Now Red, White, and Blue (091106-A-O0905-07)that the combat exclusion has been lifted, it only follows that women must be compelled, like men, to register with Selective Service. It’s only fair, right? Which means, that when our wise leaders decide some day in the future that our youth must be forced to die so “we can be free,” 18 year-old women will be drafted and herded to the front line abattoir along with their dads, brothers, husbands and boyfriends. And by this time, it won’t matter that your little 105 lb. angel can’t fight, doesn’t want to fight. No, she will be expected to advance constantly—“we’re not interested in holding anything except the enemy’s balls. We’re going to hold him by hisGeorgeSPatton balls and we’re going to kick him in the ass; twist his balls and kick the living sh*t out of him all the time. Our plan of operation is to advance and keep on advancing. We’re going to go through the enemy like sh*t through a tinhorn.”* And your little angel better keep up.

A civilization that sends its mothers and daughters into combat is serious about neither civilization nor combat.

*George S. Patton speech to troops of the Third Army in 1944, prior to the Normandy Landings

Three Cheers for Infanticide!

In her column for Salon So what if abortion ends life? Mary Elizabeth Williams brags, “I believe that life starts at conception. And it’s never stopped me from being pro-choice.”

Hallelujah! What candor! Life? And at conception, no less! Sister Williams, perhaps you betray what’s truly in the minds of all “pro-choice” folk:

All life is not equal. That’s a difficult thing for liberals like me to talk about, lest we wind up looking like death-panel-loving, kill-your-grandma-and-your-precious-baby storm troopers. Yet a fetus can be a human life without having the same rights as the woman in whose body it resides. She’s the boss. Her life and what is right for her circumstances and her health should automatically trump the rights of the non-autonomous entity inside of her. Always.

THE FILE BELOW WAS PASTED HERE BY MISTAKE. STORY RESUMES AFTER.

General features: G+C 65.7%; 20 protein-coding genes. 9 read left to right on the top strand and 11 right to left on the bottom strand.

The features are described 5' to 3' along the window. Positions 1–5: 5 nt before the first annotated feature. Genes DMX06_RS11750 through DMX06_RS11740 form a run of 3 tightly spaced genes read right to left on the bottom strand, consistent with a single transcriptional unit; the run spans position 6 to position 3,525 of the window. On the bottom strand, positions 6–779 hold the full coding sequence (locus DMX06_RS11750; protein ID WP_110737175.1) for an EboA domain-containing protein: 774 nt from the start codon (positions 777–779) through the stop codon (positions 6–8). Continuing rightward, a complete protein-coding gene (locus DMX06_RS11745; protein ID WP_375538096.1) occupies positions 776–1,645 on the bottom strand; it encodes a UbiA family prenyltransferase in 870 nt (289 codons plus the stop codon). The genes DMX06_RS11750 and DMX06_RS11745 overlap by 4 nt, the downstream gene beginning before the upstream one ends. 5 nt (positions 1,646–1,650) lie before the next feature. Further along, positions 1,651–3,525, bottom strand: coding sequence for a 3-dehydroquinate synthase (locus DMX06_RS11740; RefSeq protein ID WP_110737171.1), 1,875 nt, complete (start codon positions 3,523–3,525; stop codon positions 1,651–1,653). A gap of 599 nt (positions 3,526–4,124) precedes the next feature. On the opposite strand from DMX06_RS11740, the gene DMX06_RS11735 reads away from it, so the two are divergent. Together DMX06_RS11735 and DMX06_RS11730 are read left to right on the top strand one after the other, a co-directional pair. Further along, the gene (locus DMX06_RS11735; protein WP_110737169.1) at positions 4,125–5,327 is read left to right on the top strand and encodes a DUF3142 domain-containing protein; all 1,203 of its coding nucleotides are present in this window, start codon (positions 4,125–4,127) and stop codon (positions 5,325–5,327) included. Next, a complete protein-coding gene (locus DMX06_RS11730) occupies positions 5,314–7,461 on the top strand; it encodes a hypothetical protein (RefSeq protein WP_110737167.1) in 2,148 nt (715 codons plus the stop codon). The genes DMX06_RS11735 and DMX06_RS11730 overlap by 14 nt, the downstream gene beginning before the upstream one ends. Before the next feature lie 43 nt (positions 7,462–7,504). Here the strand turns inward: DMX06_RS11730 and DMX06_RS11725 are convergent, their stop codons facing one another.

Yes, shout it from the mountaintops!

When we on the pro-choice side get cagey around the life question, it makes us illogically contradictory.

You go, girl!

We’re so intimidated by the wingnuts, we get spooked out of having these conversations.

Yes! We wingnuts—who agree with you about that whole “life question” and are so wingnutty as to think that ending life is, well, a bad thing—applaud your frankness and welcome the new “conversations.”

My belief that life begins at conception is mine to cling to. And if you believe that it begins at birth, or somewhere around the second trimester, or when the kid finally goes to college, that’s a conversation we can have, one that I hope would be respectful and empathetic and fearless.

Indeed! Let’s have that respectful and empathetic conversation about that kid who “finally goes to college,” but fails to maintain the GPA we expect. Or that kids who doesn’t go to college. Why should mom and dad have to continue footing the bill for that lazy overgrown non-autonomous entity? Let’s be “fearless” here. Not sure what the D&E equivalent is for a 19-year-old SOB who’s outlived mom’s tolerance, but let’s find it—and get the Feds to subsidize it—so moms can live “not just in the most medically literal way, but in the roads that women who have choice then get to go down, in the possibilities for them and for their families.”

Oh, Sister Mary, how you fulfill us! Leave us, we beg, with one more pearl:

And I would put the life of a mother over the life of a fetus every single time — even if I still need to acknowledge my conviction that the fetus is indeed a life. A life worth sacrificing.